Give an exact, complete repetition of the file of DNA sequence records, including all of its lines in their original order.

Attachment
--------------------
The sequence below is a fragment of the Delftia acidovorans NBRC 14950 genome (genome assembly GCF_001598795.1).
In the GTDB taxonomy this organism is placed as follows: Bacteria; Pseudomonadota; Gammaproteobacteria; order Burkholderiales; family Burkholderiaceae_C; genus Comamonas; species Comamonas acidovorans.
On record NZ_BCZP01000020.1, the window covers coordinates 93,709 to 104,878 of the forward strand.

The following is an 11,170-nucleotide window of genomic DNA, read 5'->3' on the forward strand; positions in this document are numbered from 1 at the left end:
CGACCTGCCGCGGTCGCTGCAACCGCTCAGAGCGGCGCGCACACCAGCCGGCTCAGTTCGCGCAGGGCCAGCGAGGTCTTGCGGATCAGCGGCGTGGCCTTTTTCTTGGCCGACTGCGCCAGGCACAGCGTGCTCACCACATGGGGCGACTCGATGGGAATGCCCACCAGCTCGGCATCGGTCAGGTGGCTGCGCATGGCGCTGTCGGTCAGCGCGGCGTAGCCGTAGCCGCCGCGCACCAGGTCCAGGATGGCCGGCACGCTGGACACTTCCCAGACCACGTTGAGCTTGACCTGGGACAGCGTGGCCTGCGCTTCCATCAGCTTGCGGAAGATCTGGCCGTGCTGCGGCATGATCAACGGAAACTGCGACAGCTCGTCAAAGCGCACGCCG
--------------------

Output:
The sequence below is a fragment of the Delftia acidovorans NBRC 14950 genome (genome assembly GCF_001598795.1).
In the GTDB taxonomy this organism is placed as follows: Bacteria; Pseudomonadota; Gammaproteobacteria; order Burkholderiales; family Burkholderiaceae_C; genus Comamonas; species Comamonas acidovorans.
On record NZ_BCZP01000020.1, the window covers coordinates 93,709 to 104,878 of the forward strand.

The following is an 11,170-nucleotide window of genomic DNA, read 5'->3' on the forward strand; positions in this document are numbered from 1 at the left end:
CGACCTGCCGCGGTCGCTGCAACCGCTCAGAGCGGCGCGCACACCAGCCGGCTCAGTTCGCGCAGGGCCAGCGAGGTCTTGCGGATCAGCGGCGTGGCCTTTTTCTTGGCCGACTGCGCCAGGCACAGCGTGCTCACCACATGGGGCGACTCGATGGGAATGCCCACCAGCTCGGCATCGGTCAGGTGGCTGCGCATGGCGCTGTCGGTCAGCGCGGCGTAGCCGTAGCCGCCGCGCACCAGGTCCAGGATGGCCGGCACGCTGGACACTTCCCAGACCACGTTGAGCTTGACCTGGGACAGCGTGGCCTGCGCTTCCATCAGCTTGCGGAAGATCTGGCCGTGCTGCGGCATGATCAACGGAAACTGCGACAGCTCGTCAAAGCGCACGCCG